Type Ia Glycogen Storage Disease Treatment & Management

Updated: Jul 07, 2021
  • Author: Kathleen R Ruddiman, DO; Chief Editor: George T Griffing, MD  more...
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Medical Care

Current treatment modalities

In general, no specific treatment exists to cure glycogen storage diseases (GSDs).

In most cases, the mainstay of management involves measures to reduce hypoglycemia, including frequent meals and consumption of uncooked cornstarch. Some patients require continuous nocturnal gastric drip feeding via nasogastric tube to prevent nocturnal hypoglycemia. [9]

Therapies to reduce comorbidities remain common. Ai et al utilized low molecular weight heparin, insulin, and fenofibrate to reduce hypertriglyceridemia, as well as orlistat and ezetimibe to reduce hyperlipemia, to manage a case of acute pancreatitis in a 23-year-old patient with GSD Ia.  Fenofibrate, orlistat, and ezetimibe were continued after hospital discharge for long-term preventive lipid-lowering therapy. [4]

Xanthine oxidase inhibitors are commonly used to treat hyperuricemia associated with GSD Ia.

Calcium and vitamin D supplementation has been used to slow development of osteoporosis associated with GSD Ia.

In patients who suffer significant progression of kidney disease, hemodialysis may be required.

Antihypertensive medications are commonly required. As demonstrated in a retrospective analysis, hypertension notably presents much earlier, at a median age of 17 years. [9]

Future prospects for treatment options 

Zingone et al demonstrated the abolition of the murine clinical manifestations of von Gierke disease with a recombinant adenoviral vector. [17]  These findings suggested that corrective gene therapy of GSDs may be possible for humans.

An encouraging study by Bijvoet et al provides evidence of successful enzyme replacement for the mouse model of Pompe disease, which may lead to therapies for other enzyme deficiencies. [18]

Other studies have shown the prevention of hepatic adenoma and carcinoma in mice when G6Pase hepatic activity was restored to >3%, and there is a current hypothesis that damage to the liver in GSD Ia may be precipitated by abnormalities in hepatic autophagy, a process for recycling and eliminating compromised organelles to maintain efficient cellular metabolism. G6Pase deficiency in GSD Ia has been associated with dysregulation of hepatic autophagy, a pathway that may lead to the development of hepatocellular carcinoma. A publication by Zhang et al postulates that  modulation of hepatic autophagy may be a viable target for future therapies. This group tested a recombinant adeno-associated virus (rAAV) vector that introduces an amino acid substitution into the existing G6PC gene sequence, which allowed G6PC -/- mice to survive long term. [19] This may translate into viable genetic therapy based on the rAAV vector for human patients in the future.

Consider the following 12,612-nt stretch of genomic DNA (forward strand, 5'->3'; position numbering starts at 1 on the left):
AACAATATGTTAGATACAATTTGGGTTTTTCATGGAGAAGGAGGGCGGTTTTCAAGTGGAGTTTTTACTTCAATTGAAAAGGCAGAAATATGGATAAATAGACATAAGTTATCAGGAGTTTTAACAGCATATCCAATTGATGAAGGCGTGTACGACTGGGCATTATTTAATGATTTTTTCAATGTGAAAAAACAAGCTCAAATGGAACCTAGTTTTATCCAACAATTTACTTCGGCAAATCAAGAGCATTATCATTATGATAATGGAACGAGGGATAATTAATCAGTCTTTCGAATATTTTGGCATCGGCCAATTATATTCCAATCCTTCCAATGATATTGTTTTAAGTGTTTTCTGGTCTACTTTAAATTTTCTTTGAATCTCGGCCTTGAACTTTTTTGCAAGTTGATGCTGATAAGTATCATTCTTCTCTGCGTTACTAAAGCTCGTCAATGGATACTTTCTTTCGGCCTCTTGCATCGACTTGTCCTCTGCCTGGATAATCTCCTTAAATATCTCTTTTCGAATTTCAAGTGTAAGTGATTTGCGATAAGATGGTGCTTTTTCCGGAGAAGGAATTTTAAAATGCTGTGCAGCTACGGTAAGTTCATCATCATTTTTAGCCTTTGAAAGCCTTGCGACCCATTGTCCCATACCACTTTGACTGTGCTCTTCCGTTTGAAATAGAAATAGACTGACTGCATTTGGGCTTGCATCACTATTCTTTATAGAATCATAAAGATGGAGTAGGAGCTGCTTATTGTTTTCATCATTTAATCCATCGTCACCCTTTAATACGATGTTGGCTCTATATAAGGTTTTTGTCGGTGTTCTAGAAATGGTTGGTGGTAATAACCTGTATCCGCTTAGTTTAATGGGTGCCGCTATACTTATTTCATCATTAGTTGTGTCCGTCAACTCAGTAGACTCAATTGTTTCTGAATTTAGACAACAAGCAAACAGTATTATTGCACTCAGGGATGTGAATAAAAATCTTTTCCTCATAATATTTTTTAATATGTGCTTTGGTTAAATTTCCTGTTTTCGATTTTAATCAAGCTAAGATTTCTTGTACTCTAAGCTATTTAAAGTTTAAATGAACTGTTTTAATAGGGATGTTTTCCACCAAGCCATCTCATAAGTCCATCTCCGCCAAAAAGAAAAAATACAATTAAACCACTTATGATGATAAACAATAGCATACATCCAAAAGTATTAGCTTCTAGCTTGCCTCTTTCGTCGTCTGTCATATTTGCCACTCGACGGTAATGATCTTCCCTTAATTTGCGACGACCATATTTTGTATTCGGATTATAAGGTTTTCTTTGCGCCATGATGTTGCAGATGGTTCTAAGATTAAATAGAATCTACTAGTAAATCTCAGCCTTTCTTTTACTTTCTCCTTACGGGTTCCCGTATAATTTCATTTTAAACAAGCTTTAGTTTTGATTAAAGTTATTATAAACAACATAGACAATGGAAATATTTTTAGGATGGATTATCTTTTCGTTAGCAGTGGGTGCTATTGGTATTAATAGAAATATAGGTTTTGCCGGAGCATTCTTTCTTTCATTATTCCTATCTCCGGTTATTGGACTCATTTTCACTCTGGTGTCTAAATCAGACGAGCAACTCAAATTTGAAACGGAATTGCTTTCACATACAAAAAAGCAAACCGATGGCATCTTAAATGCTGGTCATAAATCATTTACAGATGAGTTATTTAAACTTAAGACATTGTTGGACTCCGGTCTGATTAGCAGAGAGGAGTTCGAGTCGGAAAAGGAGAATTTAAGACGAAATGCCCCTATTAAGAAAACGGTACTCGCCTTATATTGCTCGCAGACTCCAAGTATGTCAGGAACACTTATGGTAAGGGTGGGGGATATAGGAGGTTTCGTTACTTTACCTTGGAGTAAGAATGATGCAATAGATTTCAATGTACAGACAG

A CRISPR/Cas-9 based genome editing therapy was tested in mice to target a G6PC-p.R83C variant that is prevalent in humans. The study showed that treated mice had increased G6Pase activity to >3% and tolerated longer periods of fasting, which may lead to the development of genetic therapy for GSD Ia. [20]


Surgical Care and Consultations

Surgical care

Partial liver resection or liver transplantation may be required in patients with hepatic adenomas. Whether transplantation prevents further complications remains unclear, although a study by Matern et al demonstrated the correction of metabolic abnormalities after transplantation. [21]

Patients whose kidney function deteriorates may also require kidney transplant.


Owing to the progressive kidney dysfunction, referral to a nephrologist may be appropriate.

Consultation with a hepatologist may be necessary for management of liver dysfunction.



Prevention of hypoglycemia in affected infants can be challenging. Nasogastric drip-feeding has allowed continuous feeding during the night. Uncooked cornstarch is another commonly used dietary intervention. Lactose- and fructose-restricted diets may also help in limiting pathways that lead to lactic acid production. [9]

Early diet therapy may help prevent hepatic disease and developmental delay.